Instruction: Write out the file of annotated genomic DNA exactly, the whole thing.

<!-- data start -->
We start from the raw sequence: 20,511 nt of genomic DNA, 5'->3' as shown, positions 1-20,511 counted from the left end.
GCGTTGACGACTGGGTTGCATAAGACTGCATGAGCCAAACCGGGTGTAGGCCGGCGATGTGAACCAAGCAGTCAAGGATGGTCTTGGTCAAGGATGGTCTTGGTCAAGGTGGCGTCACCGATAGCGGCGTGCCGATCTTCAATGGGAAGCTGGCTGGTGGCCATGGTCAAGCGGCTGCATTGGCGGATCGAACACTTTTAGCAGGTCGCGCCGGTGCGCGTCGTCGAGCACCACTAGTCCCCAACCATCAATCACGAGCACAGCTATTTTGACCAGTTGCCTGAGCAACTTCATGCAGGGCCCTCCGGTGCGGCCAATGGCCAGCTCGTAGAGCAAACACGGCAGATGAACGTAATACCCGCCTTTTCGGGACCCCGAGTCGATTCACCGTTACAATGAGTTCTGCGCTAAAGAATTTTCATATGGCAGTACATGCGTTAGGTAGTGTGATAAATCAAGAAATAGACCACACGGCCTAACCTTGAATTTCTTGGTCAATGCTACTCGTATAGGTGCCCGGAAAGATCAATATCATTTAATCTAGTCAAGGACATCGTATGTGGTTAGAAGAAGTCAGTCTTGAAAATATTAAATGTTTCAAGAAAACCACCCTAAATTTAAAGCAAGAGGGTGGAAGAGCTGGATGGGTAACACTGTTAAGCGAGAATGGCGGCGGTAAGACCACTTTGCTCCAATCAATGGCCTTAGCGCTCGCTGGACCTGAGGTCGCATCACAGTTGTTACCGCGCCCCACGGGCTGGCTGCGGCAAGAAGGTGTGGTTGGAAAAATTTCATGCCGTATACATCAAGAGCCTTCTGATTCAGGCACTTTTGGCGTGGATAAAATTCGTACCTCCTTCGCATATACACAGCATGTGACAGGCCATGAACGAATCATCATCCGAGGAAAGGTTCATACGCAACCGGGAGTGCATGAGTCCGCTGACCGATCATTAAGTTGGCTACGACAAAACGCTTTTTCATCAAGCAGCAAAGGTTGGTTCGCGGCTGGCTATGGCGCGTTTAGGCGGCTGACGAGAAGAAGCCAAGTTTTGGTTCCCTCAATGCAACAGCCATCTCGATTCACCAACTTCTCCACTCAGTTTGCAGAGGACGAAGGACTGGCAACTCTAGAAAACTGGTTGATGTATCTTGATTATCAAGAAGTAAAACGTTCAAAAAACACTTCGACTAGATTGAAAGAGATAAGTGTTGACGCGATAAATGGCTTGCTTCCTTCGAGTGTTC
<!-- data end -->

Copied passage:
We start from the raw sequence: 20,511 nt of genomic DNA, 5'->3' as shown, positions 1-20,511 counted from the left end.
GCGTTGACGACTGGGTTGCATAAGACTGCATGAGCCAAACCGGGTGTAGGCCGGCGATGTGAACCAAGCAGTCAAGGATGGTCTTGGTCAAGGATGGTCTTGGTCAAGGTGGCGTCACCGATAGCGGCGTGCCGATCTTCAATGGGAAGCTGGCTGGTGGCCATGGTCAAGCGGCTGCATTGGCGGATCGAACACTTTTAGCAGGTCGCGCCGGTGCGCGTCGTCGAGCACCACTAGTCCCCAACCATCAATCACGAGCACAGCTATTTTGACCAGTTGCCTGAGCAACTTCATGCAGGGCCCTCCGGTGCGGCCAATGGCCAGCTCGTAGAGCAAACACGGCAGATGAACGTAATACCCGCCTTTTCGGGACCCCGAGTCGATTCACCGTTACAATGAGTTCTGCGCTAAAGAATTTTCATATGGCAGTACATGCGTTAGGTAGTGTGATAAATCAAGAAATAGACCACACGGCCTAACCTTGAATTTCTTGGTCAATGCTACTCGTATAGGTGCCCGGAAAGATCAATATCATTTAATCTAGTCAAGGACATCGTATGTGGTTAGAAGAAGTCAGTCTTGAAAATATTAAATGTTTCAAGAAAACCACCCTAAATTTAAAGCAAGAGGGTGGAAGAGCTGGATGGGTAACACTGTTAAGCGAGAATGGCGGCGGTAAGACCACTTTGCTCCAATCAATGGCCTTAGCGCTCGCTGGACCTGAGGTCGCATCACAGTTGTTACCGCGCCCCACGGGCTGGCTGCGGCAAGAAGGTGTGGTTGGAAAAATTTCATGCCGTATACATCAAGAGCCTTCTGATTCAGGCACTTTTGGCGTGGATAAAATTCGTACCTCCTTCGCATATACACAGCATGTGACAGGCCATGAACGAATCATCATCCGAGGAAAGGTTCATACGCAACCGGGAGTGCATGAGTCCGCTGACCGATCATTAAGTTGGCTACGACAAAACGCTTTTTCATCAAGCAGCAAAGGTTGGTTCGCGGCTGGCTATGGCGCGTTTAGGCGGCTGACGAGAAGAAGCCAAGTTTTGGTTCCCTCAATGCAACAGCCATCTCGATTCACCAACTTCTCCACTCAGTTTGCAGAGGACGAAGGACTGGCAACTCTAGAAAACTGGTTGATGTATCTTGATTATCAAGAAGTAAAACGTTCAAAAAACACTTCGACTAGATTGAAAGAGATAAGTGTTGACGCGATAAATGGCTTGCTTCCTTCGAGTGTTC